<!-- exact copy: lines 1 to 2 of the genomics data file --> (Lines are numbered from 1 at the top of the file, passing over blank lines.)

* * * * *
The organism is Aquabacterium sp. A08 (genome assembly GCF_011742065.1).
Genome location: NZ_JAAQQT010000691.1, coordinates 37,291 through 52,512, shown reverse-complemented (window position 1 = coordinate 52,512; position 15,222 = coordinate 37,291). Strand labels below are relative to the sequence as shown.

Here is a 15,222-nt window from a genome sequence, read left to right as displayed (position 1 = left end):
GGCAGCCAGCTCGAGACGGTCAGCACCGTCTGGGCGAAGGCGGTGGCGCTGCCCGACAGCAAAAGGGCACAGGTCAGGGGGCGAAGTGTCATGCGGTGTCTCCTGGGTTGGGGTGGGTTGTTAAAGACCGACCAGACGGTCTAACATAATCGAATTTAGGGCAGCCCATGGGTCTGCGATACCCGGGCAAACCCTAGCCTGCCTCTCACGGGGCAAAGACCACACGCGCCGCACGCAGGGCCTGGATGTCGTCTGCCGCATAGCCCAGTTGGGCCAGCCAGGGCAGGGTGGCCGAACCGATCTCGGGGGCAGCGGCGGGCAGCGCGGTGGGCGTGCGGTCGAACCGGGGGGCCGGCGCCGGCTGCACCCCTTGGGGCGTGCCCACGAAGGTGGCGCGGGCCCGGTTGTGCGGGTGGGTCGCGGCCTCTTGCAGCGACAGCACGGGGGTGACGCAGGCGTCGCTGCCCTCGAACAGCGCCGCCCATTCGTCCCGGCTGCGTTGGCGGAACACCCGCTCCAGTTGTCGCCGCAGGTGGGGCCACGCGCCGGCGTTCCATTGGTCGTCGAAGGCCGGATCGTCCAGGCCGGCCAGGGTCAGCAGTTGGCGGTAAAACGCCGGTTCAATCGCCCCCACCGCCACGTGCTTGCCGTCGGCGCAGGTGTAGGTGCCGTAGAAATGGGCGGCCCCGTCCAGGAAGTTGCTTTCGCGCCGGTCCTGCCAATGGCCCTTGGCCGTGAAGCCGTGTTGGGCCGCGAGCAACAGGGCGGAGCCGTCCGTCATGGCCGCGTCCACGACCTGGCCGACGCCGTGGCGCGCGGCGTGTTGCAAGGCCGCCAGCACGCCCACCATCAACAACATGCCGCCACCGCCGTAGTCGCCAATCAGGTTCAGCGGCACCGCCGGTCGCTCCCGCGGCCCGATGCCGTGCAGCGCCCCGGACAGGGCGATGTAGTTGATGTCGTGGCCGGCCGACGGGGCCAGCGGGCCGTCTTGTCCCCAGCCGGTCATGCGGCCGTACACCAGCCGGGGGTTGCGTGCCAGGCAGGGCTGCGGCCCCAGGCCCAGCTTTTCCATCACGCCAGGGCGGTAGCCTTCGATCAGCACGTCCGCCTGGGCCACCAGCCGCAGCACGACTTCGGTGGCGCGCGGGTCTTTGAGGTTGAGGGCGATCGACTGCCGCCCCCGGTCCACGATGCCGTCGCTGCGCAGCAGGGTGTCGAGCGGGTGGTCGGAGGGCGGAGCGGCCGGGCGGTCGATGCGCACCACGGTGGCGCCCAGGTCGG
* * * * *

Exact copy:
The organism is Aquabacterium sp. A08 (genome assembly GCF_011742065.1).
Genome location: NZ_JAAQQT010000691.1, coordinates 37,291 through 52,512, shown reverse-complemented (window position 1 = coordinate 52,512; position 15,222 = coordinate 37,291). Strand labels below are relative to the sequence as shown.